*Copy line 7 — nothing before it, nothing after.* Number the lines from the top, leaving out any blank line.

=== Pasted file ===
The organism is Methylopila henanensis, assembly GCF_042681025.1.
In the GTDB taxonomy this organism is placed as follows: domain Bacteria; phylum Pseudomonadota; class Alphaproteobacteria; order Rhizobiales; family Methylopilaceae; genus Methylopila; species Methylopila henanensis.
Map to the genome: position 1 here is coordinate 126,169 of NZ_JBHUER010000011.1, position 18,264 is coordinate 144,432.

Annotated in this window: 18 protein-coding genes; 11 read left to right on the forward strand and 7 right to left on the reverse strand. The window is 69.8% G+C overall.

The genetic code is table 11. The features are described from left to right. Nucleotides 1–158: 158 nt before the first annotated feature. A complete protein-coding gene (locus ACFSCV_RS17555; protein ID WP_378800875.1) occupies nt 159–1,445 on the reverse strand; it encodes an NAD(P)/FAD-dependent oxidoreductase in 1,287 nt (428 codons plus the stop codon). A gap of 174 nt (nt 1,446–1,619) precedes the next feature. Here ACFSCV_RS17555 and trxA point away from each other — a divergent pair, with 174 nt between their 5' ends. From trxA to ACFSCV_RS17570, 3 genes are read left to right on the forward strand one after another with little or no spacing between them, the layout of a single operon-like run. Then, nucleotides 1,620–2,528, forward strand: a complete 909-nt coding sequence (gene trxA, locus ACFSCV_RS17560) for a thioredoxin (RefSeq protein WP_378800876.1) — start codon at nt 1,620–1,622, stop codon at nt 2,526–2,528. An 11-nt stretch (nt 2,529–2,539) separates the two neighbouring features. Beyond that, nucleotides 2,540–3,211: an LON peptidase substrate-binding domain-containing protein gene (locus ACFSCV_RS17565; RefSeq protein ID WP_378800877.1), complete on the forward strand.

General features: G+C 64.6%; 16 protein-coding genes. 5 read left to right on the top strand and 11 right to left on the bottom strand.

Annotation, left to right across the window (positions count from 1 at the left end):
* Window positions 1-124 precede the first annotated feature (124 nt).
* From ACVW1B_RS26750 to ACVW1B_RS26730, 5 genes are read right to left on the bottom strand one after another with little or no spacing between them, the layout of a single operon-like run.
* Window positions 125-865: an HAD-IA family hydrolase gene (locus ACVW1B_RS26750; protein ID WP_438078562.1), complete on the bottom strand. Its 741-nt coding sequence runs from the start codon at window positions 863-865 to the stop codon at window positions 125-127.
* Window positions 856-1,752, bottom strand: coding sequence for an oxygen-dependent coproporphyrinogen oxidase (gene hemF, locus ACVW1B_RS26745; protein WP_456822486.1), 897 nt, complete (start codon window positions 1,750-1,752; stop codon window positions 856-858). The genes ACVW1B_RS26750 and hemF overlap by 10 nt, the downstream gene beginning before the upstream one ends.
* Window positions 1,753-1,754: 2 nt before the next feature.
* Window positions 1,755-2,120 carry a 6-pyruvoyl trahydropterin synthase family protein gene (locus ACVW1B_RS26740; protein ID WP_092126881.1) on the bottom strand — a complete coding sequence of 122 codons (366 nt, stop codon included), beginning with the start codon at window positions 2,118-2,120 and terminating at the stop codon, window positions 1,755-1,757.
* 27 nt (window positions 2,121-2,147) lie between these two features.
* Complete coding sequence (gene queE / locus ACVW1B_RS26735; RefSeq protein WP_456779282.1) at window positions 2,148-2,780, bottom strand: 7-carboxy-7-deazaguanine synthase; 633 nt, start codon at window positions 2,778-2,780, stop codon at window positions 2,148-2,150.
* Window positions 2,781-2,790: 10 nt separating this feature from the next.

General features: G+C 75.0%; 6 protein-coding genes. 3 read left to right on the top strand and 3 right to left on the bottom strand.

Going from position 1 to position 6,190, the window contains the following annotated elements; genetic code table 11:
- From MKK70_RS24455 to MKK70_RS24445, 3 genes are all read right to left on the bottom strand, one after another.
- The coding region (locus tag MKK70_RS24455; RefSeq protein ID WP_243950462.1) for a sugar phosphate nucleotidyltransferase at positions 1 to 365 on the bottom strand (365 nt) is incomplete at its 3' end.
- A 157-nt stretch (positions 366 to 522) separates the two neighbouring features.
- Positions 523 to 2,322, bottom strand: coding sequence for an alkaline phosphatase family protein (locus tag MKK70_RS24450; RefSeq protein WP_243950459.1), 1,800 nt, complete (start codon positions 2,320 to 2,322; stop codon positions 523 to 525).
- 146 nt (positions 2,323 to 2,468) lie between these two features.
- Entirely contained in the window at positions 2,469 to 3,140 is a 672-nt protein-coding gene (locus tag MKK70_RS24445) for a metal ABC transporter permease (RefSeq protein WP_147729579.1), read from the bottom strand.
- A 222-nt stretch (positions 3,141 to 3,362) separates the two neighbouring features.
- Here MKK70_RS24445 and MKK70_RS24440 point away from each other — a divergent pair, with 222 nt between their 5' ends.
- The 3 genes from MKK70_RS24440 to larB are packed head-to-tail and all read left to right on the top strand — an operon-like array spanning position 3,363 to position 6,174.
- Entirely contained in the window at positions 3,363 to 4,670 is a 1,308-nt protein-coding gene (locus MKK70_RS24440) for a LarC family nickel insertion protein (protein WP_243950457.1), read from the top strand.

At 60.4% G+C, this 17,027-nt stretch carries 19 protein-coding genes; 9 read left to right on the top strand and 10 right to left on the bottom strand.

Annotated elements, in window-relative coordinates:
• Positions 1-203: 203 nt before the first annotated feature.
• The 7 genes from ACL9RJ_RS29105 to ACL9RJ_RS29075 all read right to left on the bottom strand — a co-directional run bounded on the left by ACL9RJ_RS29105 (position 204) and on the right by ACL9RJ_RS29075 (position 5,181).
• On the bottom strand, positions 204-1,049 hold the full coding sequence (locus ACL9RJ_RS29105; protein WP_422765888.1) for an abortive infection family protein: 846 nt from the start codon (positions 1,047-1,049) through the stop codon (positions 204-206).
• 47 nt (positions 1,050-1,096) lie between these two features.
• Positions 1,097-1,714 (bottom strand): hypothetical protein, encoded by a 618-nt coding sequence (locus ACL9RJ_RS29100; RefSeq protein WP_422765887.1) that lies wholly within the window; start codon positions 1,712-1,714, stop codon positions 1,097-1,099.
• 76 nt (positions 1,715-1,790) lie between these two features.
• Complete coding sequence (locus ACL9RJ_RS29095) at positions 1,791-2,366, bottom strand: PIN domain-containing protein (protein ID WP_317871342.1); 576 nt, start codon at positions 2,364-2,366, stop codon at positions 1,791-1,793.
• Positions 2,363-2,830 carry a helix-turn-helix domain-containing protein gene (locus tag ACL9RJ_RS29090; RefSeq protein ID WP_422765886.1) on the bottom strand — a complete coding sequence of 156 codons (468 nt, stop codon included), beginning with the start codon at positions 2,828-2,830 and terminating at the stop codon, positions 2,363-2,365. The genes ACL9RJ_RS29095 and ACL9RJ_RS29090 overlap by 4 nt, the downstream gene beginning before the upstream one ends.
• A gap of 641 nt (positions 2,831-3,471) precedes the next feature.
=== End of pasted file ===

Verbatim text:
Annotation, left to right across the window (positions count from 1 at the left end):